Tag Archives: books

where I’ve been/not been

It isn’t that I don’t have things to write about.  It is more like I’ve been writing them in my head and then when I have a moment to actually write none of it comes out.  This is coupled with the fact that I’ve been quite busy lately, which seems strange because school JUST started and I haven’t had homework for the last few weeks.  And, as of Tuesday, made the decision to cut back from 3 to 2 classes, making it official that I’m a part-time student.

This decision comes after last semester’s constant feeling of being stretched too thin and floating through classes without getting much more out of them than what was brought to class discussions.  Realizing that paying for classes and not actually doing much with them is stupid, on top of the fact that the cooler KJ has really inspired me to publish and/or present at conferences and/or create podcasts and/or blog about being a librarian, I decided to take a deep breath and stay on for an added semester with the wiggle-room to actually read the assigned articles and perhaps even write one of my own.  Or, *gasp* read something of my choosing.

Right now I’m finishing up a John Bingham book about running.  He gets me, you know?  We run much the same.  Slow but steady finishes the race.   I’m also half-way through a Tolkein, though I suspect it to take me a bit longer now that I’ve started the semester.

Lastly, outside of traveling to Pennsylvania twice over break, I’ve been working like crazy downtown and loving it more than ever.  I’ve been getting a lot more responsibility and it adds pressure, but I also feel like I’m really helping the office function.  I pretty much open all the mail now–a job that sounds silly, but this means that I also process everything that goes with it too.  And I love it.

Half-marathon training starts on Saturday.  I hope you’re ready to run.  I even bought the tights.

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grabbing at the air

I went to my hometown library this past week and couldn’t believe how small the space was. It is interesting to visit such places, as I now look at them with a different eye and wonder what type of budget they’re under. The place isn’t anything special, but it is certainly active, which is key.

I was infinitely disturbed to find the book You Can’t Have Him, He’s Mine: A Woman’s Guide to Affair-Proofing Her Relationship on the “new books” shelf. Seriously? Seriously. Come on people. Is this what our lives have come to? Even better, when you look it up on Amazon.com it suggests you buy it in conjunction with Gary Chapman’s The Five Love Languages, a book a actually think has value. It is concerned more about love than grabbing at something and keeping the other woman away.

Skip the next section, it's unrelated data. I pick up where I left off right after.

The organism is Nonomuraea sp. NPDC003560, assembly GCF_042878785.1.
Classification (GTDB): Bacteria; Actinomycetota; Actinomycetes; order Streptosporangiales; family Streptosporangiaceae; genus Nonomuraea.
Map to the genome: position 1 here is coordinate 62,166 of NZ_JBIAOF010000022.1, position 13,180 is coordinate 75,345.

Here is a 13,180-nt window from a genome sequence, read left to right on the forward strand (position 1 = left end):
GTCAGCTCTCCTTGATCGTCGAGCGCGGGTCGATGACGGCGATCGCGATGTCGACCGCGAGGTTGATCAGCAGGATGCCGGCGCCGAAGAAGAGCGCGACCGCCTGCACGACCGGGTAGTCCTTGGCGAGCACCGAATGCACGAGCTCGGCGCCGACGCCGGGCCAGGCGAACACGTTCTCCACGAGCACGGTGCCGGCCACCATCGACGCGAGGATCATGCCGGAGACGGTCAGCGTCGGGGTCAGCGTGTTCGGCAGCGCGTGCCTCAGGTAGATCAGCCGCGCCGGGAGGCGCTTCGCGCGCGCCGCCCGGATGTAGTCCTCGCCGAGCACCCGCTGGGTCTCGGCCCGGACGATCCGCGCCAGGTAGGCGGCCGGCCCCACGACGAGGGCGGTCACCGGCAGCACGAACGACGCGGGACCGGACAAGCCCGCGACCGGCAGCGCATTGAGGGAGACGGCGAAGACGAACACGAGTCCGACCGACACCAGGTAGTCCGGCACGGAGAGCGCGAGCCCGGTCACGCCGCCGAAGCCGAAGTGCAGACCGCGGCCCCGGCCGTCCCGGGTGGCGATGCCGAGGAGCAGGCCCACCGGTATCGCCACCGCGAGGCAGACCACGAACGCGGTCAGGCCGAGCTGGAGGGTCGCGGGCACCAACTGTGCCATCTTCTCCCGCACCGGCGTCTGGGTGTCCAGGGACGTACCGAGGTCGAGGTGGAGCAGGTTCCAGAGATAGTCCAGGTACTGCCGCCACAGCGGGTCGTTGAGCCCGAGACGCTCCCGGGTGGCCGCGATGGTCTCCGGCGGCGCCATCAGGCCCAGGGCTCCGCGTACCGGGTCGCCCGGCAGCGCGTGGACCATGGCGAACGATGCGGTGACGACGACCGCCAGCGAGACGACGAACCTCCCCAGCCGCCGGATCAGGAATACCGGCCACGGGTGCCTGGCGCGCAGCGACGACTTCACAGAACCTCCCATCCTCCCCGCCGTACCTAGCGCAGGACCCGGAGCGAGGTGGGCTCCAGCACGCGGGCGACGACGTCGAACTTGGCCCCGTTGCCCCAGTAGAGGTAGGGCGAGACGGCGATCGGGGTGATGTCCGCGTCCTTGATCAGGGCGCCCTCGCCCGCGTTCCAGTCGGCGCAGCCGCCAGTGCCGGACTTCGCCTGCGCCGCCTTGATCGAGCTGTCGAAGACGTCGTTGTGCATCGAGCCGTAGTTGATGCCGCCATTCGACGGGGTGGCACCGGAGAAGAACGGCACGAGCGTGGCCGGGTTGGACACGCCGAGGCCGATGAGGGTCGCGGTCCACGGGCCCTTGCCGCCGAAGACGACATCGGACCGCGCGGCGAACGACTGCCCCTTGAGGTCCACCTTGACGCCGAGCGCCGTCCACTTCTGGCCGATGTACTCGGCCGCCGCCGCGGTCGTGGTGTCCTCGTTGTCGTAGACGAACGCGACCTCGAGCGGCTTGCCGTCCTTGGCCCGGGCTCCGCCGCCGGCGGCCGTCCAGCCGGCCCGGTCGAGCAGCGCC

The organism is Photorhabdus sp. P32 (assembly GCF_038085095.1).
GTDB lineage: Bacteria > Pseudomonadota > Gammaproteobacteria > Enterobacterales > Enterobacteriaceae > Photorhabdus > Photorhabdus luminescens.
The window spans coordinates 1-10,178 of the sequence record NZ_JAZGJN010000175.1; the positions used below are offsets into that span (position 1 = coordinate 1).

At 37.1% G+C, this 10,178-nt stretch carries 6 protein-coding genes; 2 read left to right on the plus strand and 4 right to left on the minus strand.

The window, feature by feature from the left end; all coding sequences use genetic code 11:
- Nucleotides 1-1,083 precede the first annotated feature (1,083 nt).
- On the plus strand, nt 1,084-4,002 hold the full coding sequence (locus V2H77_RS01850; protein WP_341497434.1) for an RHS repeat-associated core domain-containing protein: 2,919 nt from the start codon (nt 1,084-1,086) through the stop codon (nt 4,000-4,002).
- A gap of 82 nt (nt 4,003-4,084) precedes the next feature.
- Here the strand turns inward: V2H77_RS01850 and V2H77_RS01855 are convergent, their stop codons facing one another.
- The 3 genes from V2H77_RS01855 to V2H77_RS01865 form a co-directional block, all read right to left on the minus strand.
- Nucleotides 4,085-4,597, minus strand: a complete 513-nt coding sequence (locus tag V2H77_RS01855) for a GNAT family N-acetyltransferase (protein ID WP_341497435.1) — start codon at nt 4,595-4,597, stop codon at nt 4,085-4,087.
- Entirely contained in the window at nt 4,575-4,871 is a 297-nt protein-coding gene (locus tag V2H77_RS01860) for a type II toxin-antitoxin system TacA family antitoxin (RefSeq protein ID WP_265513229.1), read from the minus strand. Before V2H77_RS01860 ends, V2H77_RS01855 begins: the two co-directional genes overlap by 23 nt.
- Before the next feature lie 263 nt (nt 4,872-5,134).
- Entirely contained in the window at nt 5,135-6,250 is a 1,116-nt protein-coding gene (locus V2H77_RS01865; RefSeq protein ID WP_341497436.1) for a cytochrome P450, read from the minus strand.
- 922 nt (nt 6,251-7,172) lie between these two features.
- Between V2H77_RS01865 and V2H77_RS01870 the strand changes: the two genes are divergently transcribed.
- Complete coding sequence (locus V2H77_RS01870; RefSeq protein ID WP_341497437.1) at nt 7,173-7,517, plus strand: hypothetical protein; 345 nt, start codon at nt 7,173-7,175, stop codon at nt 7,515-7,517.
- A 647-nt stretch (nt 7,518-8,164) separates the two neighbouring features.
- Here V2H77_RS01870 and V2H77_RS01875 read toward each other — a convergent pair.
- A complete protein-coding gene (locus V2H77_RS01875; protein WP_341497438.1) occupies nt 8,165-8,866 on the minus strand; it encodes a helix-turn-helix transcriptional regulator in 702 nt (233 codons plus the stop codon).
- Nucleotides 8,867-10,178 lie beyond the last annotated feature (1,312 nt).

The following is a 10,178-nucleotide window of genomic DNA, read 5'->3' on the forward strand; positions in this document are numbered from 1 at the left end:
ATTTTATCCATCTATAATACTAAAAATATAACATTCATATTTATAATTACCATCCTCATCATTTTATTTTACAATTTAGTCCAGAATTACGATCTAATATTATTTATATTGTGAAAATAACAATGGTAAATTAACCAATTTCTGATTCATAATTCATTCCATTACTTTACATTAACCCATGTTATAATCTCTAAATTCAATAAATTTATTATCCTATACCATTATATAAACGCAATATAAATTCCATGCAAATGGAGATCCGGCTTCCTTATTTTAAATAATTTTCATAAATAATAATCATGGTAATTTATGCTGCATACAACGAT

I am so biased. Please don’t put me in charge of collection development.

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Libraries are more than just books

I’m in my Intro to LIS course and we’re discussing Library 2.0. Sitting here with my Mac and shaking my head in agreement as we discuss communities, tagging, facebook, flikr, blogs, etc.

Library school has made me realize how much techi-er I am than I ever thought.  Few other people in my class could recite the wireless hotspots in town.  I had to defend the usability of google documents and the point of an everyman’s blog.  In a group project we’re collaborating on a paper and I suggested using google documents–I had no idea how difficult it would end up being.  Don’t get me wrong, I don’t mind being a teacher, but I just assumed that people using email would find google documents intuitive.   Part of it is frustrating because I’m not being challenged, but part of me finds it terribly exciting.

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I love Tine Fey and Books

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This Girl: Was ecstatic when her required text, the APA Manual (spiral-bound), arrived in the mail today.

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Where am I going and why am I in this handbasket?

I went to my new school today to finish handing in forms and clear up the massive amounts of confusion I’ve been experiencing with financial aid. Afterward I found the university bookstore and went in, as I always to, to write down ISBN numbers before running home to buy the books. It was strange entering the lone bookstore on campus that contained only a few aisles.

It was standing there in front of the shelves that I realized I had no idea where I was. I mean, buying books is all so familiar, but I was no longer at the University of Illinois. I was somewhere completely new–somewhere totally unfamiliar. It was in this moment that I nearly cried. It was Sandy’s first day of school today. I wondered what she was doing, how she was feeling, in school…but yet in a place that neither of us consider home. Until now my existence at this school could manifest itself only in paperwork…something about buying books made it a complete reality.

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“She once told Ives, while they walked along the boardwalk of Coney Island, that, in her opinion the troubles in life were started by people who never looked into their own souls.  He walked along holding her hand and nodding.  He was astounded, a woman nearly as introspective as himself, who loved him.”

Mr. Ives’ Christmas, Oscar Hijuelos

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